James Ronsick, a veteran of 57 amateur fights decided to make his pro debut at 37 years young and went right for what worked for him in the ammys, his ground game.  17 of Ronsick’s 22 amateur wins came by submission and his first pro win would be no different as Timothy Wade tapped to an armbar at 4:20 of the 1st.  Another amateur veteran, Kaine Tomlinson, made his pro debut at age 40.  Unfortunately, his opponent Eric Belcher, also making his pro debut, was set to spoil the debut of the Roanoke native.  Tomlinson didn’t get much of a chance to get going as the ground game of Belcher was too much and Belcher caught him in a triangle choke at 1:58 of the 1st.

Chris Piriz overcame early adversity to end his two fight losing streak.  His opponent, Thomas Hodge III came out like a house on fire and secured a takedown of Piriz.  In an attempt to solidify his top position, Hodge grabbed the cage with both hands to set himself in better position, a move that was not seen by referee Mike Doleman.  Piriz went on to fight through and escape from a submission attempt and make Hodge pay with some vicious ground and pound that ended the fight at the 2:44 mark of the 1st.

In a fight that was originally scheduled to be a part of the cancelled Draka 17 event, on November 7th, Gustavo Machado BJJ’s Alexey Kokush and Ground Control Academy’s Scott Noble made their pro debuts against one another in a matchup of two high caliber fighters.  Noble, who was set to make his Pro debut at Draka 15 in May of 2014, until his fight fell through, was chomping at the bit to get his pro career started.  Noble, who held Cagezilla’s Light Heavyweight and Middleweight titles simultaneously, made the cut to 170 pounds for this fight.  On paper, Kokush and Noble were mirror images.  Both had identical 5-1 records, with each fighters’ only losses coming by decision.  Both had similar finishing rates and both come from top notch schools.  Noble began the fight with his normal stone breaking strikes, but seemed to get tired near the end of the first, potentially an effect of the weight cut.  Kokush, who delivered just as good as he received in the razor thin first round, seemed to maintain the same level of cardio freshness throughout the fight, which allowed him to begin to out-produce Noble in the striking department and also allow for takedowns.  That difference propelled Kokush to the Unanimous Decision victory.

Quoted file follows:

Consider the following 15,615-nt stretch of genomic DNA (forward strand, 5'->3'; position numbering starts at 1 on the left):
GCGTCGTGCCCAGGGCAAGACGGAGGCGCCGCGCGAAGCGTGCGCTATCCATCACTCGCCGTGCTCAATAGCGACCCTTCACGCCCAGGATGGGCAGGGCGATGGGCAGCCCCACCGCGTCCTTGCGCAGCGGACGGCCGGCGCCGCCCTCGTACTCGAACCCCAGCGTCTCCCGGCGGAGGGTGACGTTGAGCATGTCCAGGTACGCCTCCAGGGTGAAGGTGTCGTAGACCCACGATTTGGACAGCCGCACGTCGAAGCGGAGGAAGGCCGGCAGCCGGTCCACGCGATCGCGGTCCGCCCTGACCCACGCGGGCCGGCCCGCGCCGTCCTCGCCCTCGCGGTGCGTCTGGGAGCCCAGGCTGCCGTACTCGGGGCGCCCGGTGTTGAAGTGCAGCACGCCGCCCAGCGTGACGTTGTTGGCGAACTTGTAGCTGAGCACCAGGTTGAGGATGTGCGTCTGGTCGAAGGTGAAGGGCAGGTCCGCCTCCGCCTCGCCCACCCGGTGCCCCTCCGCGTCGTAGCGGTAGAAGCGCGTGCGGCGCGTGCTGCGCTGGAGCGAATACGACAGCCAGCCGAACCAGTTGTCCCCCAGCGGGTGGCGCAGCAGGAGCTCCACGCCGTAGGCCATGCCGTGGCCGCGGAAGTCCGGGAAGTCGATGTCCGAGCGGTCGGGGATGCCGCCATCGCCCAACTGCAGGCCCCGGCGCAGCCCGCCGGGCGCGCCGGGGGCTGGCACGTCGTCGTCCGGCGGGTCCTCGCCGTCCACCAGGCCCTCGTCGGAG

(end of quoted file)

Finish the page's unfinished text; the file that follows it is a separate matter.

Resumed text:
Mountain vs. Coleman - Photo Credit: Isaac Vaughn Photography

The Co-Main Event featured a Pro Kickboxing battle between Kaizen MMA’s Brad Mountain and Synergy Combat SportsMatt Coleman.  Coleman had been in semi-retirement from combat sports as it had been about two years since he had been in the cage.  However, it didn’t show.  These two Middleweights did everything in their power to get their opponent out of there early.  Coleman, whose career is in the construction industry must have replaced his jaw with cinder block and Brad Mountain must have done something similar.  Once these two fighters got lathered up, the fight started to look like Rocky Balboa vs. Ivan Drago with sweat flying off each fighter with each punch.  In the end, neither warrior could be finished.  Unfortunately, at the end of this fight, somebody had to come in second place.  The judges saw the fight for Brad Mountain, via Unanimous Decision.

The main event, featured two local fighters, with a vast knowledge of each other in a rematch where fighter records can be tossed out the window.  Nic Bleser and Noe Quintanilla ran back a rivalry that saw Quintanilla knock out Bleser in 2010.  Fast forward 5 years and Bleser was bound and determined to even the score.  Bleser entertained the stand-up early in each round, but went to his bread and butter, taking Quintanilla to the mat in the first, gaining back control and holding it for the majority of the round and doing the same thing in the second, this time doing enough to get the submission at 2:43 of the 2nd.  The victory snapped a 13-fight slide for Bleser and extended the losing streak of Quintanilla to 17.  These two may get an opportunity for the trilogy at EWC 9 in January.

Bleser vs. Quintanilla - Photo Credit: Isaac Vaughn Photography

The overall summary of EWC 8 is that EWC is a promotion on the rise.  The Salem Civic Center is a top notch venue that they can grow into and grow they should.  The production value of the event was outstanding, from a lighting and staging perspective.  The 30’ monster cage is a nice playground for the fighters.  The walkout songs were clean, which maintained a family friendly environment.  The night ran long, as any night with 19 fights would do, however unlike EWC 7, virtually every fighter made weight and virtually every fight went on as scheduled.  Matchmaker Jeremy Boardwine has realized what fighters to avoid and focuses on bringing in fighters who actually want to fight.  Cage announcer Giovanni Lemm did a good job of keeping the night moving forward, even at the fast pace that came with trying to speed up the night so that the concession stands wouldn’t have to serve breakfast.  His shoes may have seen better days, however, after Kyle Johnson regurgitated prior to his post-fight interview and Todd Monroe might request that he not knock on his cup during their next interview.  There is much reason to be excited if you are Bruce Abramski and Dan Lineburger, as they are in a venue that fans will want to come to, they are in a geography that will allow them to not only pull top VA talent, but talent from States like NC, KY, TN and WV and they have a production value that makes everything look and sound great.  EWC 9 is scheduled to be back at the Salem Civic Center in January of 2016.  

You can view the full EWC 8 results on the EWC 8 event page, at Tapology.com.

MMA in VA’s “of the Night” Awards

Fight of the Night:  Brad Mountain v. Matt Coleman

KO of the Night: Victor Flor

Submission of the Night: Nic Bleser